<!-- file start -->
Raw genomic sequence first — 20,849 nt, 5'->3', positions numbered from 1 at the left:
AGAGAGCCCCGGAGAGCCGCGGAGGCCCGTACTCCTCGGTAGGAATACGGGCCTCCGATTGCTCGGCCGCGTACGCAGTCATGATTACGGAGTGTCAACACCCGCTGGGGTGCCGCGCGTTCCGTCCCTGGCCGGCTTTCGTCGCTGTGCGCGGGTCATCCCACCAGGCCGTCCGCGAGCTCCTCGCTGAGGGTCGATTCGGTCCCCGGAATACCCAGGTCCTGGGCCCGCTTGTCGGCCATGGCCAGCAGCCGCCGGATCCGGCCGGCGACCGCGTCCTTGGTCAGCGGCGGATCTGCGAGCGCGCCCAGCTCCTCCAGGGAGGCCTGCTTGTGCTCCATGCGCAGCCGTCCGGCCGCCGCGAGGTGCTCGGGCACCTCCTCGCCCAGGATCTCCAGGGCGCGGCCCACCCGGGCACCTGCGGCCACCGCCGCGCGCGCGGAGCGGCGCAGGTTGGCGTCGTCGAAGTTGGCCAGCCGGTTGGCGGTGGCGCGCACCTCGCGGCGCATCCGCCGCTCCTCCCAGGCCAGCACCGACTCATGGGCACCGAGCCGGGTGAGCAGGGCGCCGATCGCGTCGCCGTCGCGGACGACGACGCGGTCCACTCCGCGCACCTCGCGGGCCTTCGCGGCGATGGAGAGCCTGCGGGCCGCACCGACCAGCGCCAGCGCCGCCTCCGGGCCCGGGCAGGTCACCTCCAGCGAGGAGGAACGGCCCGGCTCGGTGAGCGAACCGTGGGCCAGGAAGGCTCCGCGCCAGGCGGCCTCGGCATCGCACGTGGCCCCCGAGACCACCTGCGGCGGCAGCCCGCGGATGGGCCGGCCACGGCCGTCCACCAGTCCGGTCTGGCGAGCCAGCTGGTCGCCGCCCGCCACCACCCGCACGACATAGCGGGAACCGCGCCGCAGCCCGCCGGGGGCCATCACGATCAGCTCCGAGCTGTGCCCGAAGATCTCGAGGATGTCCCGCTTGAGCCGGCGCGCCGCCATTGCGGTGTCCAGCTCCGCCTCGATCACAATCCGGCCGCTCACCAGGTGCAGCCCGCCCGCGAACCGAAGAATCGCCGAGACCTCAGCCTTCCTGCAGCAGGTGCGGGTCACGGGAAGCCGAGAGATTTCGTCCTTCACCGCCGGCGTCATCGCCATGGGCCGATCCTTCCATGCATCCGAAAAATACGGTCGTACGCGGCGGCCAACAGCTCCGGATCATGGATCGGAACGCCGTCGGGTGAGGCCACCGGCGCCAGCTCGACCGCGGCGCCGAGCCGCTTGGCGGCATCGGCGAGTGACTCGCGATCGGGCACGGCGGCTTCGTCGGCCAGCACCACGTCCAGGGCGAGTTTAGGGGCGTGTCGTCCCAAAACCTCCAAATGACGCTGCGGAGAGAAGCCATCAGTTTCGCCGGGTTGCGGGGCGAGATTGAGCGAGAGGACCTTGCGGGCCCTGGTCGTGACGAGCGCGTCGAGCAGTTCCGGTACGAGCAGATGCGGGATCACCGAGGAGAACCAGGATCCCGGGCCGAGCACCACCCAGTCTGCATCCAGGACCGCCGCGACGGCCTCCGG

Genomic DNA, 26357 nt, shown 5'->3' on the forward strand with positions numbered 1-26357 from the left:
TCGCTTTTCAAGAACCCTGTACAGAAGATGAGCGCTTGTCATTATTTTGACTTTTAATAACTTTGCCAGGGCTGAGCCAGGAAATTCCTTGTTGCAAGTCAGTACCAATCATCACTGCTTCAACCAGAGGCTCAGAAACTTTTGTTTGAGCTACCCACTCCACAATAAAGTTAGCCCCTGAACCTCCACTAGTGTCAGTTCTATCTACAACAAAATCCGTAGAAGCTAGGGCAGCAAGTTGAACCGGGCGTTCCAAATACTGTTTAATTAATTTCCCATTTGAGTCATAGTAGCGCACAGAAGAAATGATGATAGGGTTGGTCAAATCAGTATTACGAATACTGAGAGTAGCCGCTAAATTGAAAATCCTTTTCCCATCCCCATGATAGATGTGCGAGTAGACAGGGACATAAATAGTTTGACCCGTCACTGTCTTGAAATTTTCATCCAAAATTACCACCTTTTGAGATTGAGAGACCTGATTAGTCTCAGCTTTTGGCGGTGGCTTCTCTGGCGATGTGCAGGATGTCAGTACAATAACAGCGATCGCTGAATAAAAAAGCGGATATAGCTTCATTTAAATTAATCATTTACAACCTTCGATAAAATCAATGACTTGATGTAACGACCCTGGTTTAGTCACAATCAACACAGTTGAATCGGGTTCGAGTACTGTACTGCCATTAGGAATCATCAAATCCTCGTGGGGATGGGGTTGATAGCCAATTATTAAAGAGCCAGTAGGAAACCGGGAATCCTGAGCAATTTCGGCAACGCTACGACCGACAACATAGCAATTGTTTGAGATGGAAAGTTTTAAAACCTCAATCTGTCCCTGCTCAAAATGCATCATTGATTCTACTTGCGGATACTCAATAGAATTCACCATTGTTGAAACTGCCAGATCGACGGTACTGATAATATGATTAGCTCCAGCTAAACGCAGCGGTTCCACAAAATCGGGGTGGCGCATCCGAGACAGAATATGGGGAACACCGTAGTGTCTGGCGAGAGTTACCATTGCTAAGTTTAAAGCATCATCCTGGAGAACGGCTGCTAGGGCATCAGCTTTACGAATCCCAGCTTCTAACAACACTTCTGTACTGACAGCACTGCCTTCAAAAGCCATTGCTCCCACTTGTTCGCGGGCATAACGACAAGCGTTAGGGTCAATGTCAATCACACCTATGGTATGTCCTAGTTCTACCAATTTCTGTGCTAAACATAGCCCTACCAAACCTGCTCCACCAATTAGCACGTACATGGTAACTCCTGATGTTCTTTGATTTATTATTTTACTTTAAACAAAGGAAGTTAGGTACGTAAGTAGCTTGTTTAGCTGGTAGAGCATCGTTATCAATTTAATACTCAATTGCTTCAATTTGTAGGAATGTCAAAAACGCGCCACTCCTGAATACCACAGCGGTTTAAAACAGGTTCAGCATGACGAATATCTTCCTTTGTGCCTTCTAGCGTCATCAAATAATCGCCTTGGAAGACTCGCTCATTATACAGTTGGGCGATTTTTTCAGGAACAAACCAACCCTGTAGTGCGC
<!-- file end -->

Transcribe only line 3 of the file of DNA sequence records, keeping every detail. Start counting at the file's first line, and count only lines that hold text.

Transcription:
Genomic DNA, 26357 nt, shown 5'->3' on the forward strand with positions numbered 1-26357 from the left: